This antidote works so well because it includes a respectful request and ends with appreciation!

the antidote to defensiveness

Taking Responsibility

Gottman defines defensiveness as a form of self-protection from righteous indignation. When criticism occurs, most people naturally respond with defensiveness. Unfortunately, being defensive never solves the problem – it adds to it.

Defensiveness is a way of putting the blame on your partner. It’s really saying, “I’m not the problem, you are”. Instead of solving the problem, this continues to escalate the conflict.

The antidote to defensiveness is to accept responsibility – even if for only part of the problem.

Defensiveness: “It’s not my fault that we’re going to be late. It’s your fault since we can never leave early. You take forever to get ready.”

Antidote: “I don’t like being late, but you’re right. We don’t always have to leave early and be the first ones there. I can be more flexible.”

This antidote takes responsibility for part of the problem and prevents the conflict from escalating by acknowledging the roles each partner has in the conflict. By doing this, the couple can work towards a compromise in a healthy and respectful manner.

Antidote to stonewalling

Self-Soothing

Stonewalling is when an individual completely shuts down during a conflict discussion, withdraws themselves, and no longer responds to their partner. This disengagement and withdrawal typically occurs as a response to feeling emotionally flooded or overwhelmed. This sense of emotional pressure actually has physiological effects, such as increased heart and a release of stress hormones into the bloodstream.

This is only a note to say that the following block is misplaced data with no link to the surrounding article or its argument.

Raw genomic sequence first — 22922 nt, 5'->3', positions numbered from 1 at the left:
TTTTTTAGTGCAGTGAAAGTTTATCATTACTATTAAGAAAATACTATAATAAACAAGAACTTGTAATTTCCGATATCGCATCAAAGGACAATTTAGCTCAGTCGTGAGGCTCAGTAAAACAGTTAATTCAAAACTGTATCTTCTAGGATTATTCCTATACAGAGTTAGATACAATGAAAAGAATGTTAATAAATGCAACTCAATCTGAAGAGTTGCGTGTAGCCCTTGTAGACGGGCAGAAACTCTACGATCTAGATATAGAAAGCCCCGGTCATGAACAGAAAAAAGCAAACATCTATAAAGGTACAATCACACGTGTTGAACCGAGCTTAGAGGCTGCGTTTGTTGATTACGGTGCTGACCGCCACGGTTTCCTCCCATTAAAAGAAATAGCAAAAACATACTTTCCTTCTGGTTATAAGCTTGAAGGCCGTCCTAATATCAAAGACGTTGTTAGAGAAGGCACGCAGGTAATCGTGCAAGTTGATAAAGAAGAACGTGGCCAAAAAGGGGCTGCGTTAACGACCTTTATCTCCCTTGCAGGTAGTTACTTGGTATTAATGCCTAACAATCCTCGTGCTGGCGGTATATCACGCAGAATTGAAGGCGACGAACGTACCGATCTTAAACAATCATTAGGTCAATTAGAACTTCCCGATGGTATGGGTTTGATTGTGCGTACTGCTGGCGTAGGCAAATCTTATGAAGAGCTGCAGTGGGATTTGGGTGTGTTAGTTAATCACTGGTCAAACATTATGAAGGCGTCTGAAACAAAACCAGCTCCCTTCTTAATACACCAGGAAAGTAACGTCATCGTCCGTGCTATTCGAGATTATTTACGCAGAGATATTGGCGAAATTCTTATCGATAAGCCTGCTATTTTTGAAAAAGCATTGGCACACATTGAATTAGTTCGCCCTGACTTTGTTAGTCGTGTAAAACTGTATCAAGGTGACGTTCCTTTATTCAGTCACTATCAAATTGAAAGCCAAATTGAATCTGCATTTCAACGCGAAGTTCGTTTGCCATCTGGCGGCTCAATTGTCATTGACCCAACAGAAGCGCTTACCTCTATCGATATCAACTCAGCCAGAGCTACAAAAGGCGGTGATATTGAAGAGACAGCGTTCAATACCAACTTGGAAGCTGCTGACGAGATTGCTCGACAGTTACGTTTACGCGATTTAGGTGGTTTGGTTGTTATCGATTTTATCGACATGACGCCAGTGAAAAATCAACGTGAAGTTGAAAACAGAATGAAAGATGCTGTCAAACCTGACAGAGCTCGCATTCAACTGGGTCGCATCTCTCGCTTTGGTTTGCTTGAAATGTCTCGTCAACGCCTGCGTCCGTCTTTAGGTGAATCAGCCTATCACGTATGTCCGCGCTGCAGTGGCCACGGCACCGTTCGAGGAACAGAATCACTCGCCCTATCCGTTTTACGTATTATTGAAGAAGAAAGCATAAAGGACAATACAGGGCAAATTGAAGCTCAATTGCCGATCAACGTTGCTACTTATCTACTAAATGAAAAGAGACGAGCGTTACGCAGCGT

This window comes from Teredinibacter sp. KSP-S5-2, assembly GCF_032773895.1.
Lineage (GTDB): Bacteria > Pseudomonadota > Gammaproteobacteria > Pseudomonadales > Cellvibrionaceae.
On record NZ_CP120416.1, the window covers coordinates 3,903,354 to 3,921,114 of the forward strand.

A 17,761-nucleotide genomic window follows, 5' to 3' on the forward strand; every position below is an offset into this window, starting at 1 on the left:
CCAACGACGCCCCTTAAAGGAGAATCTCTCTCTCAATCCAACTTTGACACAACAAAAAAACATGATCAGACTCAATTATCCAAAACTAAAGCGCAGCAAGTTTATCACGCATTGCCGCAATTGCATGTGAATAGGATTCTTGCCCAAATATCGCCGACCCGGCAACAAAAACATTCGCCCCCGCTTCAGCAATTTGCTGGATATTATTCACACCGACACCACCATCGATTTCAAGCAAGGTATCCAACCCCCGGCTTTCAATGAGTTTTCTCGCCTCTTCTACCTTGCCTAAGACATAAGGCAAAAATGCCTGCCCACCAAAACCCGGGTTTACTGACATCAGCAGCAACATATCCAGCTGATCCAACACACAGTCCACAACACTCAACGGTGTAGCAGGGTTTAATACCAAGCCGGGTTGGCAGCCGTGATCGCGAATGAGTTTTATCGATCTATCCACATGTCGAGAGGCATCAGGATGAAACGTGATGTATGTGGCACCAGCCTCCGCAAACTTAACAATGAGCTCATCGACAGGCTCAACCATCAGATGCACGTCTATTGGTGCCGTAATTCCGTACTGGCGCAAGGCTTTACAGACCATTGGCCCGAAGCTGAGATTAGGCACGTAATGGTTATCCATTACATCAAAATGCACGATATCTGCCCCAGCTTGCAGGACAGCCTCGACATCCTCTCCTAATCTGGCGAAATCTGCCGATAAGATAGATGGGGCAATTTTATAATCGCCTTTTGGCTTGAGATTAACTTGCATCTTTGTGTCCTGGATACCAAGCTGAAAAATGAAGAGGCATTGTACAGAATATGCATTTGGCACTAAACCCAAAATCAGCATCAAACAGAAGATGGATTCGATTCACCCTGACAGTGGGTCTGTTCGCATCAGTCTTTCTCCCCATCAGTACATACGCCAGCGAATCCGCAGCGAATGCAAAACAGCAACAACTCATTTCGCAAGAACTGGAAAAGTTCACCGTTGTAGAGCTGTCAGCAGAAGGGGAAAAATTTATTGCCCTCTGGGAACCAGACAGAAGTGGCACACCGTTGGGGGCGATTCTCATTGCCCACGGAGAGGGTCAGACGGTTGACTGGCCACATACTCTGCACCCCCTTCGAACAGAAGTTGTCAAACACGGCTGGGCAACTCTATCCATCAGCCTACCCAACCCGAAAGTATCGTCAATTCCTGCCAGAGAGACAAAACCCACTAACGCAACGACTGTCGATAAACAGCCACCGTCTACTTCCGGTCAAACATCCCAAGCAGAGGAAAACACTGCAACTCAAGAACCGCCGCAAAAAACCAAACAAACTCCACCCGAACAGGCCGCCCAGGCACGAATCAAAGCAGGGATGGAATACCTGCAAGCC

When conducting research, The Gottman Institute found that couples who took a 30-minute break to read and “cool off” while in a conflict discussion had lower heart rates and a more positive and productive interaction once they resumed their conversation.

This outcome was a result of physiological soothing. By reading and taking time away from the discussion, both partners were able to calm themselves down and return to the discussion in a much more respectful manner.

Therefore, the antidote to stonewalling is to stop the conflict discussion and call a timeout when needed:

Conflict Discussion: “Look, we have had this conversation a million times and I am sick and tired of repeating myself. You need to learn—”

Antidote: “Darling, I apologize for interrupting you, but I am feeling overwhelmed and I need to pause for a moment. Can you give me 20 minutes and then we can continue our discussion?”

Without this break, the individual would have ended up stonewalling, withholding their emotions, or blowing up on their partner (all of which are never any good!)

It is important that this break is at least 20 minutes long – as that is how long it takes your body to physiologically calm down. During this time of physiological self-soothing, it is important to avoid thoughts of righteous indignation or innocent victimhood. Instead, spend this time distracting yourself with something soothing – such as listening to music, reading, or going for a walk.

Ultimately, it doesn’t matter what you do, as long as it helps you calm down.

Time to put the antidotes into action!

Now that you’ve familiarized yourself with the Four Horsemen and how to curb them, you have the essential skills to manage conflict in a healthy way. As soon as you see one of Horsemen trotting their way into your relationship, remember these antidotes. Be attentive and mindful. The more you can identify and counteract these negative communication patterns – the greater your likelihood of having a stable and happy relationship!

  • Vanessa Russo (MACP Candidate, Psychotherapy Intern)

Sources: https://www.gottman.com/

Vanessa Russo, MACP Candidate, RP (Qualifying)